In the first article of this series, I examined the role of the traditional family in creating a prosperous and healthy society; in its ability to stabilise potentially chaotic social situations and socialise children in preparation for a positive role in later life. The first part of this article will continue this important analysis, but in the second part I shall turn to the various detractors who have attacked the family in the past and the philosophy which inspired them. By summarising the outlandish beliefs of these various authors and propagandists, I aim to give an idea of the main forces and currents which have, for well over a century, assailed the foundation stone of civilisation from every side.
Family and the Sexual Revolution
The German sociologist Gabriele Kuby proposes quite an interesting interpretation of the question of the family, and what unites the 20th century experience and our 21st century reality. Writing in her book, The Global Sexual Revolution (2012), Kuby observes that while intentions and utopian destinations may vary, the path which various ideologues tread towards radical social transformation, is essentially the same. Whether in early 20th century experiments, mid-60s free-love evangelism, or early 21st century gender confusion, Gabriele Kuby boldly states that these are but episodes that ultimately serve to “create autonomous, manipulable, controllable people”- a historical march that, according to the author, necessarily involves the ultimate displacement of the family and marriage as normative in society.
In contemplating this conclusion however, we should avoid simplistic characterisations; the dynamic of ideologically-mandated interference, which was the favoured method of totalitarian regimes in the 20th century, is quite different to the dynamic of sexual liberation that came into full flowering in the Sexual Revolution, and its antecedents. They are similar in so far as both have threatened in various ways, the institution of the family, in its integrity, freedom, or importance. This is a complex argument, which couldn’t be given due justice in just a few lines, but over the course of these article series I shall refer to it again, in an effort to flesh out its finer points more clearly.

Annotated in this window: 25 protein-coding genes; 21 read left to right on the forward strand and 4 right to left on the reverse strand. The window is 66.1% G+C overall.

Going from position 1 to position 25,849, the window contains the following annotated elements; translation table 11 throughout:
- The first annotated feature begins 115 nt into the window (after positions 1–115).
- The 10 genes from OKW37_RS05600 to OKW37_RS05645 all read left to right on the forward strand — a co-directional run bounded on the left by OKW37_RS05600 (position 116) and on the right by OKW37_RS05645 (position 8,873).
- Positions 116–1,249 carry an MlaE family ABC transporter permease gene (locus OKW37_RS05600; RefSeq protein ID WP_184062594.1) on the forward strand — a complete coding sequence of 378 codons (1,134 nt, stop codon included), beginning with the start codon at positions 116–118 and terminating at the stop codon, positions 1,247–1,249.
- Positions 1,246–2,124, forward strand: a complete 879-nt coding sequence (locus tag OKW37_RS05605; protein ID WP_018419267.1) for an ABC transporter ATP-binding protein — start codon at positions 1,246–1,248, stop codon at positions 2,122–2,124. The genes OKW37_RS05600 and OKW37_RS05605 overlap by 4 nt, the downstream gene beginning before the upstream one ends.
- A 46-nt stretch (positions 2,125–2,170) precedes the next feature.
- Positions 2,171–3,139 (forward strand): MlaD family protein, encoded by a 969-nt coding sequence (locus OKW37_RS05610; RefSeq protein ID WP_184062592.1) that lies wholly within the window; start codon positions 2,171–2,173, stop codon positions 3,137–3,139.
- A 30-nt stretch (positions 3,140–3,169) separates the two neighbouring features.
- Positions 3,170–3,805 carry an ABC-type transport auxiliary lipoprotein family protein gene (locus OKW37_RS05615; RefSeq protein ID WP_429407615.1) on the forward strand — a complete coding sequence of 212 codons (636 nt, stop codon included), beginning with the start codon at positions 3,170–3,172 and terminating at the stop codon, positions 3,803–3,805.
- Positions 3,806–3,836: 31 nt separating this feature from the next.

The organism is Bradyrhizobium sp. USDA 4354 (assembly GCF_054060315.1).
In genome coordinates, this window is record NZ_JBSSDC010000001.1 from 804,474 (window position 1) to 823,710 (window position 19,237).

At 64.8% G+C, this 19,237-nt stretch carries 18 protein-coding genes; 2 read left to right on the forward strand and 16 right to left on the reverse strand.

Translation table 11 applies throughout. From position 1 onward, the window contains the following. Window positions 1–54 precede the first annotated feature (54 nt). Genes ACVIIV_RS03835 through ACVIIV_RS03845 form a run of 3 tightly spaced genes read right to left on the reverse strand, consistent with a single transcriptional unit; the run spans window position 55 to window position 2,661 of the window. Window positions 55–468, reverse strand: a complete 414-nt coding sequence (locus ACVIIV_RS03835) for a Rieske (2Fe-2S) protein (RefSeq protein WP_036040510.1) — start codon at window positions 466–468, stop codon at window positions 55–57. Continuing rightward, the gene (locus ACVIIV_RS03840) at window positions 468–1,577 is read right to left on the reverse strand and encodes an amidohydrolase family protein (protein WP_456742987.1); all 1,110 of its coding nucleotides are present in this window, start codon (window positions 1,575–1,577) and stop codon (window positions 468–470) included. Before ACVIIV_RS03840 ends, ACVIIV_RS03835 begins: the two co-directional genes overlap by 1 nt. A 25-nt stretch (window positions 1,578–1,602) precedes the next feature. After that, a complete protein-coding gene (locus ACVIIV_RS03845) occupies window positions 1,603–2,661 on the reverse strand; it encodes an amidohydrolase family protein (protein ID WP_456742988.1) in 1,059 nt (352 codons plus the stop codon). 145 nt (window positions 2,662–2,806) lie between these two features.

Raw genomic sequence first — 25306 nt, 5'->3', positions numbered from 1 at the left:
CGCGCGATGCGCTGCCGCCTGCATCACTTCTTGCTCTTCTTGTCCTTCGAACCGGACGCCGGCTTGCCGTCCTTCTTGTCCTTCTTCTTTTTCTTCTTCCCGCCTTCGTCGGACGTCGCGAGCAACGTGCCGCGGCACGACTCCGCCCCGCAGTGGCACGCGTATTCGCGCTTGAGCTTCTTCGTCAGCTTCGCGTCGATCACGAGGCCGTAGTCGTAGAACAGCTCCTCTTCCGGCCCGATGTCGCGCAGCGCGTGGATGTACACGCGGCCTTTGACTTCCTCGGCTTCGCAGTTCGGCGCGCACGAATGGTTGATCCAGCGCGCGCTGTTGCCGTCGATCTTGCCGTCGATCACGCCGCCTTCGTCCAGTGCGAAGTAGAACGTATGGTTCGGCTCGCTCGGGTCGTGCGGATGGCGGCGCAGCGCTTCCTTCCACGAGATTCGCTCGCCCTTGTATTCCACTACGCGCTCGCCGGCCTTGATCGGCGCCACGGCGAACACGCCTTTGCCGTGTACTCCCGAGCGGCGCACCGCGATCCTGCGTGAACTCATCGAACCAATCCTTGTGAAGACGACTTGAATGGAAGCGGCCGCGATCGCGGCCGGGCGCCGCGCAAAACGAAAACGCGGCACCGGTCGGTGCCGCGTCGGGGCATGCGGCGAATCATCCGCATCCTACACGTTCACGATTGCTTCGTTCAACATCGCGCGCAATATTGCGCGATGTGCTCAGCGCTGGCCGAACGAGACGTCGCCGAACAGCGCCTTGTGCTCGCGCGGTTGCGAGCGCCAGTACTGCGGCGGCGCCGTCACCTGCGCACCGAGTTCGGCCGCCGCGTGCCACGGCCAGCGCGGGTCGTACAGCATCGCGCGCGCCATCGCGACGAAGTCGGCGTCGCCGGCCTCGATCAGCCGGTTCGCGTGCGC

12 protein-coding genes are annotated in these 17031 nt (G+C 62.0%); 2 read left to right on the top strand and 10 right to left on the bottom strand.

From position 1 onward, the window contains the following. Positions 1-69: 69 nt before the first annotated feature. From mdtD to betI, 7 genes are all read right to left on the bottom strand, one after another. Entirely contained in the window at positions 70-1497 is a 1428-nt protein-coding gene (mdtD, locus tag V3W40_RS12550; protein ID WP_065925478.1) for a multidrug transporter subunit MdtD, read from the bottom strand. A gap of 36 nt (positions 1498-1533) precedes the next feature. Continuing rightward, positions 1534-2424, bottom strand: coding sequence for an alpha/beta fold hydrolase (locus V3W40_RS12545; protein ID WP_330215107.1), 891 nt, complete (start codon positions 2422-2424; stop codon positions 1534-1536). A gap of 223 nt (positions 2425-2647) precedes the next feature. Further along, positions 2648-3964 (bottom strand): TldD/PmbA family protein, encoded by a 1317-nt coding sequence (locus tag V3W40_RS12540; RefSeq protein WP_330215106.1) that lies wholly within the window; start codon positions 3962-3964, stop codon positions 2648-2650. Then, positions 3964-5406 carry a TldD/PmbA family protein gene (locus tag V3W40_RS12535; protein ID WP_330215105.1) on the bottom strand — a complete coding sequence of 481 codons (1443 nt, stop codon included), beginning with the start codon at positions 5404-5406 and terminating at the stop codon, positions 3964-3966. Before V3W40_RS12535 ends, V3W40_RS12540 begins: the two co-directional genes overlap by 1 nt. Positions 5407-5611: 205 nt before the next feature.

In any case, what I found most interesting, and most relevant to the theme of this essay, is the question of the critics of the family as an institution, something which Kuby explores in her book to some degree. Generally speaking, we might neatly condense these groups into two functional categories, (1) those who see their self-satisfaction as paramount, even to the detriment of others and ultimately even themselves, and (2) those that are more than ready to exploit the former for the sake of their own visions for society. Encompassing both groups, we may add, is in a very practical sense, a great deal of rationalization- where people aren’t so much moved by ‘disinterested reason’ as much as their life trajectory clearly suggests that intellect has been subjugated to the passions.
In terms of the aforementioned overlap in motivations, an investigation of what might be called the “hedonist factor” which unites both categories has been the thesis of the book Libido Dominandi (2005), by author and social critic E. Michael Jones, also cited by Kuby. At first glance, it might come across as a somewhat irrelevant catalogue of the, at times tragic, at times comic, but invariably bizarre personal lives of many of today’s luminaries of enlightened opinion, from Planned Parenthood founder Margaret Sanger to Karl Marx and others. Yet beyond that, it can be said to be a much needed key to unlocking the intimate relationship between ideas and practice, when it comes to many influential figures who in one way or another, from varied perspectives have come to oppose the institution of the family and marriage, and what it involves in terms of personal sacrifice of autonomy, as well as the moral dimension that it attaches to sexual activity.
What emerges from this study, is a clarifying picture of the backgrounds leading up to the articulation of these views, as well as the manner in which they have produced ruin in the lives of their evangelists – not to mention the unfortunate unwitting guinea pigs in the cases where experiments have been incorporated into public policy.